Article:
I definitely will try trimming some PF120 end bars on the bandsaw, it seems like it may be the simplest solution.
 

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Last year I trimmed about 150 PF 120's on my table saw. I used a regular ripping blade. I did NOT turn the blade backwards.

I set the fence at 1 5/16. The saw blade is up out of the table about an inch or so. I held the frame perpendicular to the table, with the end bar up against the fence. Slide it through cutting off 1/16. I flipped the frame to the other end, and repeated.

Once I had the first side of the end bars trimmed, I set my fence to 1 1/4. Pay attention to which side of the end bar you trimmed the first time. Hold the frame perpendicular to the table and run it through on both ends.

This method accomplishes the job very quickly. When holding the frame perpendicular to the table, I did rest the frame on the ear of the top bar, and also resting on where the bottom bar and side bar meets. This keeps the frame pretty stable while cutting.
 

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Had to wait for the glue to dry on my sacrificial fence, but tried it out this morning and it worked great -- fast and safe (no more gouging of the frame). I set it up to "joint" the frame ends as you said, Joseph. You can see photos on the flickr page below. I also have side racks and there's a photo showing 8 cut-down frames with plenty of room for manipulation of frames (standard 12 1/4" inside width). My side racks are 1/2" thick.

Cy Brewster

http://www.flickr.com/photos/[email protected]/?saved=1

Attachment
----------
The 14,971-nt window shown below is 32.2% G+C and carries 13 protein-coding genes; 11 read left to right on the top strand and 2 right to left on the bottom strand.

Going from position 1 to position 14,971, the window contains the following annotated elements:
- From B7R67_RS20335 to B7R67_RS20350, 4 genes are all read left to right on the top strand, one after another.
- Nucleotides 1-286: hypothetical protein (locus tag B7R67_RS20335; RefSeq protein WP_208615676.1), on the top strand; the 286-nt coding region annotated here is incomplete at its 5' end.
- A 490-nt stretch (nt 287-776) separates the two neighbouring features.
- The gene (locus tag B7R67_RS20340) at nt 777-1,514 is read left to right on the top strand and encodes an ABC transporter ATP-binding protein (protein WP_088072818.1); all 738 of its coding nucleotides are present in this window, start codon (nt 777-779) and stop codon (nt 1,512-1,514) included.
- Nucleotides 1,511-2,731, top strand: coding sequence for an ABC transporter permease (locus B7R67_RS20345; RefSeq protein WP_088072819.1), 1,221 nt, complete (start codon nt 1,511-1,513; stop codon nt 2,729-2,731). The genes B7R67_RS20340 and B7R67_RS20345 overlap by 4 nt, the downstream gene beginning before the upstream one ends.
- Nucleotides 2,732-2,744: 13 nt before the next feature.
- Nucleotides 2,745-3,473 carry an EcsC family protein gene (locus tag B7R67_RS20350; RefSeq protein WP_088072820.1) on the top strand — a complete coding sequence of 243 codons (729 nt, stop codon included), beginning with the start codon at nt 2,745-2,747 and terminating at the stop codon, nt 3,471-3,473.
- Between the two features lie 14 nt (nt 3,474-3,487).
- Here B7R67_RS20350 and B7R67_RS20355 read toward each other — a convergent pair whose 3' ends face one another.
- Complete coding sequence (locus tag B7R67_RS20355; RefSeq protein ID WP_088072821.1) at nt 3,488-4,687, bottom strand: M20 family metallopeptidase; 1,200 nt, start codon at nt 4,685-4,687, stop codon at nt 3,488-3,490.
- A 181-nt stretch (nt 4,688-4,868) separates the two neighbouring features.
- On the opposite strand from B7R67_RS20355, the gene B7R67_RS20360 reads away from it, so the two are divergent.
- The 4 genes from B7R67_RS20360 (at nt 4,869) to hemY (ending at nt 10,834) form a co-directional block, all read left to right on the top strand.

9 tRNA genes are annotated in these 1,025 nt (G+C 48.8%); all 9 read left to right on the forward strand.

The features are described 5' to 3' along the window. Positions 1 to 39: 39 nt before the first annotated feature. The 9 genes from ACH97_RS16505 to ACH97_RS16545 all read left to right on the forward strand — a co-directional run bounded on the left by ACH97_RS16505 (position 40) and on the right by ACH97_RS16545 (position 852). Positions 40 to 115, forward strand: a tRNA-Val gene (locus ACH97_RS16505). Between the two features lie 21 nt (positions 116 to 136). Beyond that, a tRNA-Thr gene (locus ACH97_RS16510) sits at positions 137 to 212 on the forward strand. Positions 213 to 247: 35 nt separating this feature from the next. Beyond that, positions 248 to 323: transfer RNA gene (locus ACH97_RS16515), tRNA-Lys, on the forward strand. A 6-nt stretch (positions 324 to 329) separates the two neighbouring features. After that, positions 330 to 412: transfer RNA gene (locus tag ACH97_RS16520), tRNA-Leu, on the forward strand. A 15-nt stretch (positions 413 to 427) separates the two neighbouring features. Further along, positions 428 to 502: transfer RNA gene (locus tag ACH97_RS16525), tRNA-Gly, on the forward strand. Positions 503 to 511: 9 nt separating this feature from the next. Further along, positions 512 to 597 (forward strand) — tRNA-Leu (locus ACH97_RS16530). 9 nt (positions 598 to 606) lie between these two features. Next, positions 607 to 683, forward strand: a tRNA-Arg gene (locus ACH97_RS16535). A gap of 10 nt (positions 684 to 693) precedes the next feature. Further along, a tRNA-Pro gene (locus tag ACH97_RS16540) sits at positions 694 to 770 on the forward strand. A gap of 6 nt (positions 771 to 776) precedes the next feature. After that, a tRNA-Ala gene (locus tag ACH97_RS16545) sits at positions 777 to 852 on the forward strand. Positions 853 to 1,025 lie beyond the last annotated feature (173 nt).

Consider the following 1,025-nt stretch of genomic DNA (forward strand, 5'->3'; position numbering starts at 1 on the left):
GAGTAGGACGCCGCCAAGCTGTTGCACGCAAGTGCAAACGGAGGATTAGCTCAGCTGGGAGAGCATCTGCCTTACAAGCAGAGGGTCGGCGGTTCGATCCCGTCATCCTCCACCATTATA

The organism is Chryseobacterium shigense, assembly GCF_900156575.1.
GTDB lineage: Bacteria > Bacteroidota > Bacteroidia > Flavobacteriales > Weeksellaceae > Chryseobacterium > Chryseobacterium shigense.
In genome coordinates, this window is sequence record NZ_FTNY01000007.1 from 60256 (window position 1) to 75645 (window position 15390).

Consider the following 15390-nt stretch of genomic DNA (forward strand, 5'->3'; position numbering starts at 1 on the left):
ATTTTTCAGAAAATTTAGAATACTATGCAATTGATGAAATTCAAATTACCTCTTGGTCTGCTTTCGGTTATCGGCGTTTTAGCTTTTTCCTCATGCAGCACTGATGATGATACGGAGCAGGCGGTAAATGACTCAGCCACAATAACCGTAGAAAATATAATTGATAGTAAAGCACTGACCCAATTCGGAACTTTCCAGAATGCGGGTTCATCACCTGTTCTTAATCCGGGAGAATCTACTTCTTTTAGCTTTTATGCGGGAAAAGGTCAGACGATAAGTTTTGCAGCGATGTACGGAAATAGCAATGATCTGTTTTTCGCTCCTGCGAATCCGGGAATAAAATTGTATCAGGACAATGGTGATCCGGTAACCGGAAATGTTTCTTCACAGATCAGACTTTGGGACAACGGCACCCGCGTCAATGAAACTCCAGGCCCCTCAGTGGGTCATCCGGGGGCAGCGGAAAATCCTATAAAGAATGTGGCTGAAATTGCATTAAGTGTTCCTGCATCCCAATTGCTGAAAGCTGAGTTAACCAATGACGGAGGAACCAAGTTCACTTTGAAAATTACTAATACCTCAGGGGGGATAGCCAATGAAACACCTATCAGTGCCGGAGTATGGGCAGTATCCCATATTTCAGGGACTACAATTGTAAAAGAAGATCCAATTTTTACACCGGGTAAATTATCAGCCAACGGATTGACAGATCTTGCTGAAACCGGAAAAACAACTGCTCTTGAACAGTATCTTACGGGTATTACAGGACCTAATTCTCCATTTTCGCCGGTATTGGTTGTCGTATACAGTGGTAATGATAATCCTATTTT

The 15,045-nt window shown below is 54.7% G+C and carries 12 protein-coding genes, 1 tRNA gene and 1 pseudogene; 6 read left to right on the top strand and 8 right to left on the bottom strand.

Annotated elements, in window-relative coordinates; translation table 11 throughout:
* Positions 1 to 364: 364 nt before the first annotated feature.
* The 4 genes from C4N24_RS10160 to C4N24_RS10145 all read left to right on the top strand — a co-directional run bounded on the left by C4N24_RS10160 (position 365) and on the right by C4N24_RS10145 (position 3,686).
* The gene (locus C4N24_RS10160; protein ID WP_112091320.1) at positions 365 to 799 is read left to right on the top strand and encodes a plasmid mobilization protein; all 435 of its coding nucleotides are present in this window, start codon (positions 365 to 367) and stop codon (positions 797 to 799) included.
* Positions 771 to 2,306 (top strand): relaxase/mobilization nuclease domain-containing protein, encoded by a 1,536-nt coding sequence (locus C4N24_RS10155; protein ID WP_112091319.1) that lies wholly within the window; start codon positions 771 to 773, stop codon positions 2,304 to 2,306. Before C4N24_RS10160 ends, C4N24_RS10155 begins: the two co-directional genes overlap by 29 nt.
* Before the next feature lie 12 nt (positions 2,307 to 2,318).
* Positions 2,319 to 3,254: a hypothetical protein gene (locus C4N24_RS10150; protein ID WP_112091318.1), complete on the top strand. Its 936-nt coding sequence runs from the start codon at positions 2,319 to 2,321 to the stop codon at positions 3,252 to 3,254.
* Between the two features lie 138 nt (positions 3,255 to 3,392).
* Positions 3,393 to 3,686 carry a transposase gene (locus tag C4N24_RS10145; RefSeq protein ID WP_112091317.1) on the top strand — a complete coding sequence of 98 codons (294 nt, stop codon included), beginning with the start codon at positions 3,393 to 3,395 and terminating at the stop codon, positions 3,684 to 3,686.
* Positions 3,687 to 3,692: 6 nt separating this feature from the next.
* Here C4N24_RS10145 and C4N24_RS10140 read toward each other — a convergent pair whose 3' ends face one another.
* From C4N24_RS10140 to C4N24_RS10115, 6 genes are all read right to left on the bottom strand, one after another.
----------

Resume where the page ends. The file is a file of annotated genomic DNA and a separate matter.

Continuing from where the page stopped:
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I use a low angle block plane and shave them down by hand. Doesn't take as long as one might think. With a sharp blade the plastic cuts like butter. :D
 

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I use a low angle block plane and shave them down by hand. Doesn't take as long as one might think. With a sharp blade the plastic cuts like butter. :D
A low angle block plane worked great and is much quicker than I thought. The current PF-120 top bar is 1" wide so shaving 1/16" off each side of the end bars leaves a full 1/4" bee space between the top bars while providing 1 1/4" spacing. Here is a photo of nine PF-120 frames in a Rossman 8-frame commercial cypress box.

Wood Wood stain Furniture Rectangle Hardwood
 

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I'm planning to see how my band saw can tackle this issue. If that doesn't work, I think my best bet would be to try Michael Bush's suggestion and turn my carbide tipped blade around backwards in my table saw and try that.
Band saw ??? I like better Michaels Bush's idea better but why not try both, You are risking only one frame per idea.
 

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Discussion Starter · #16 ·
A low angle block plane worked great and is much quicker than I thought. The current PF-120 top bar is 1" wide so shaving 1/8" off each side of the end bars leaves a full 1/4" bee space between the top bars. Here is a photo of nine PF-120 frames in a Rossman 8-frame commercial cypress box.
I have not pursued this any further since I began this thread, but I continue to contemplate it quite frequently (I still have several full-size hives where the frames/combs are crowded too tightly between their vertical slatted racks). I appreciate the updated information about the top bars being only 1" wide, I hadn't realized that, so after trimming the end bars they still have an eight of an inch of clearance between their trimmed end bars and top bars (1/4" total clearance between the top bars of adjacent frames).

I look forward to seeing your photo.
 

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I just run them thru my table saw and mark the cut ones with a sharpie vee toward the side cut to index them so I keep them facing the right direction. trimming both sides would be better I imagine. I just used a standard carbide blade carefully.